The total merchandise export turnover was recorded at 63.2 billion USD in the first five months of this year, an increase of 7.3 percent over last year's figure.

Meanwhile, the total import turnover reached 66.2 billion USD, recording an increase of 15.8 percent from last year.

The FDI sector was overwhelmed by import-export activities, according to the General Statistic Office (GSO). The export surplus of the FDI sector kept the nation's trade deficit at 3 billion USD.

The FDI sector exported 44.4 billion USD in the first five months, increasing by 12 percent, and imported 39.7 billion USD, rising by 23.2 percent, to make a trade surplus of 4.7 billion USD.

The domestic sector exported 18.8 billion USD, nearly a half of the FDI sector, and imported 26.5 billion USD turnover, making a trade deficit of 7.7 billion USD.

According to GSO, the export products that have large values and high growth rate belonged to the FDI sector.

Telephones and components exported 11.8 billion USD, increasing by 18.5 percent; electronic products, computers and spare parts exported 6 billion USD, increasing by 59.7 percent, while footwear exported 4.6 billion USD, increasing by 19.5 percent.

Some agricultural products in the domestic sector recorded fairly high growth rates: cashew nuts earning 817 million USD and increasing 25.6 percent; cassava and its products earning 740 million USD, increasing by 47.5 percent.

GSO economic experts expressed their concerns about the export of some key products in the domestic sector, including agricultural and seafood products.

These two key export products declined in export turnover in the first five months due to harsh competiveness in price and quality, said economic experts.

Minister of Industry and Trade Vu Huy Hoang told Tin Tuc (News) newspaper that the country should focus on the sectors of garment and textile, footwear, and electronics.

In the agriculture sector, the minister suggested to seek markets for rice and seafood exports.

Relevant ministries have made efforts to negotiate with other governments through government rice contracts, as well as by creating conditions for enterprises to negotiate with foreign private enterprises through commercial contracts, added the minister.

He noted that these efforts had given results, especially with the Philippines, Malaysia, and some other markets.

Talking about seafood exports, the minister expressed his hope that a free trade agreement (FTA) with the Republic of Korea would take effect in the last six months of this year.

Under the FTA, seafood products exported to their market will be taxed zero percent.

Earlier, ASEAN countries could export only 5,000 tonnes of shrimp a year to the Korean market, of that Vietnam exported some 2,500 tonnes, Hoang remarked, adding that once the FTA takes effect, Vietnam will be able to export up to 10,000 tonnes in the first year and the volume will increase by 1,000 tonnes in following years, which will offer large opportunities for Vietnamese seafood exporters.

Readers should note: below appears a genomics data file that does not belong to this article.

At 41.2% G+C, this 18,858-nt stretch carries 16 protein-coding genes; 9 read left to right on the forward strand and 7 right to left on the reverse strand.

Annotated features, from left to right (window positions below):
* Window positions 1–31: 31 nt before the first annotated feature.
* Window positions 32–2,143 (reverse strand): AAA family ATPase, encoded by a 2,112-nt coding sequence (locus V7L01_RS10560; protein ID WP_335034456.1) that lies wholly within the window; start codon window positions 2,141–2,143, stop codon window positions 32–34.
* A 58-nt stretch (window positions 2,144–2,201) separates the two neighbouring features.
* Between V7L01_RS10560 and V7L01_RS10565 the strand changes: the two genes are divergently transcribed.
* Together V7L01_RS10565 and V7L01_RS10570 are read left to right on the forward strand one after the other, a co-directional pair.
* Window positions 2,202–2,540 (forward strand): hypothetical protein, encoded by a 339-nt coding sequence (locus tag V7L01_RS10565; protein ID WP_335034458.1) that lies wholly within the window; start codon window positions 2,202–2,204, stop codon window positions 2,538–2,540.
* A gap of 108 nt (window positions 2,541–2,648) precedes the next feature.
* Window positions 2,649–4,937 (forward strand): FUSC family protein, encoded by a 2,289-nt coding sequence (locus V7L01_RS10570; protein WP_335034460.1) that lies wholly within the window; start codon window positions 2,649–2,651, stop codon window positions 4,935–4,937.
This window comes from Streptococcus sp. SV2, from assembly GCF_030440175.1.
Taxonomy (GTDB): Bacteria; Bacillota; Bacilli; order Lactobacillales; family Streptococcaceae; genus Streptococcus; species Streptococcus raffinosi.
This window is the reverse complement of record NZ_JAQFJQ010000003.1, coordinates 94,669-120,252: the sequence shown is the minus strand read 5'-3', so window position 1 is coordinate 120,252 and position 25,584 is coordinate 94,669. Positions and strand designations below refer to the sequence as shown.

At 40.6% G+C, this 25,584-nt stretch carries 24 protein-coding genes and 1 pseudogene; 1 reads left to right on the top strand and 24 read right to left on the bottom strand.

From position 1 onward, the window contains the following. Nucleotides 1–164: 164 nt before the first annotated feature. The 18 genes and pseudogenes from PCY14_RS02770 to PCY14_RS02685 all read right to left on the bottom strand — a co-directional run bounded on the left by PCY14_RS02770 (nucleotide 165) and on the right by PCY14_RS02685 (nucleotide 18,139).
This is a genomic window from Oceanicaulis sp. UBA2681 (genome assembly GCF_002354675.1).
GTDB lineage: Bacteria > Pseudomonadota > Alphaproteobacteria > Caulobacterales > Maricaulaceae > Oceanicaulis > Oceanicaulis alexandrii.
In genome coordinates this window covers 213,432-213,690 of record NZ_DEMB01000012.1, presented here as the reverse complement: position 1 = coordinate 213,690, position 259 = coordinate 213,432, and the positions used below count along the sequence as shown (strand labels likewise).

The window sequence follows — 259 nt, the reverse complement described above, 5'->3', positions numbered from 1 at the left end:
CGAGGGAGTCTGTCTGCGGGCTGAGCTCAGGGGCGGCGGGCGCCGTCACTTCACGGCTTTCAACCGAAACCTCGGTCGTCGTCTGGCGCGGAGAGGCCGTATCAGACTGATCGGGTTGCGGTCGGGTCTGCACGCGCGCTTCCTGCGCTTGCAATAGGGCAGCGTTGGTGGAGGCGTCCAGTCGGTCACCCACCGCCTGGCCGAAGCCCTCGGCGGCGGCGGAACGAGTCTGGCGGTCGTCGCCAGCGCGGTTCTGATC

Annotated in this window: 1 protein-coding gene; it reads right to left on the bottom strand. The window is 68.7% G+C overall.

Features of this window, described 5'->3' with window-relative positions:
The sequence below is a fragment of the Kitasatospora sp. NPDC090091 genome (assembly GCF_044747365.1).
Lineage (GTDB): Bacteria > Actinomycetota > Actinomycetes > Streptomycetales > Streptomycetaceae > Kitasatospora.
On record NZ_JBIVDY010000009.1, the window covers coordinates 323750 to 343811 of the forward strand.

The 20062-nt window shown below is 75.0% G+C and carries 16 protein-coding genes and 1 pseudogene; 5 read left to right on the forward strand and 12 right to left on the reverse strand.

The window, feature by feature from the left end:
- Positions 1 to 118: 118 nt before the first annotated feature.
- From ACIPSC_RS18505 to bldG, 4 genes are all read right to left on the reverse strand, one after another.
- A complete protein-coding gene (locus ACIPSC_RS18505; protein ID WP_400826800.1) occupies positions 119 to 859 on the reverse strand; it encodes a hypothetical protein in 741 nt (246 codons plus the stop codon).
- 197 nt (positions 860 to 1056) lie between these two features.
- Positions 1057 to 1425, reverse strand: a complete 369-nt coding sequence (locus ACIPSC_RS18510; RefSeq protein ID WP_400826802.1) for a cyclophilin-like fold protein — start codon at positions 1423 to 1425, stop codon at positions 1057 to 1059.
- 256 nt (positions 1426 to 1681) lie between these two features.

While the seafood export turnover reached 2.44 billion USD during the period, falling by 12.1 percent, revenue from coffee was 1.19 billion USD, exporting 577,000 tonnes, down 39.6 percent in volume and 38.2 percent in turnover. Tea exports reached 43,000 tonnes, hitting 70 million USD, down 2.5 percent in volume and 0.6 percent in turnover, while rice exports was 2.5 million tonnes, hitting 1.98 billion USD, down 7.4 percent in volume and 10.7 percent in turnover. Crude oil exported 3.58 million tonnes, earning 1.54 billion USD, decreasing 5.5 percent in volume and 53.3 percent in turnover.

The import products that had high values and created the 3 billion USD trade deficit were raw materials and fuels and materials, which served production activities, mainly processing and assembling for exports in the FDI sector.

China continues to be the largest exporter to Vietnam, with 19.5 billion USD in the first five months, increasing 19.1 percent. However, the Chinese market imported only 6.1 billion USD from Vietnam, becoming the country that has the largest bilateral trade deficit with Vietnam, with 13.4 billion USD.

China has long been Vietnam's leading trade and investment partner. The transport fee to China is also much lower than to other countries, and vice versa, said the minister.

To reduce the country's dependence on one market, the minister suggested the diversification of export markets by signing trade agreements, increasing domestic production, developing substitute industry for importi products, as well as fighting smuggling through border gates.-VNA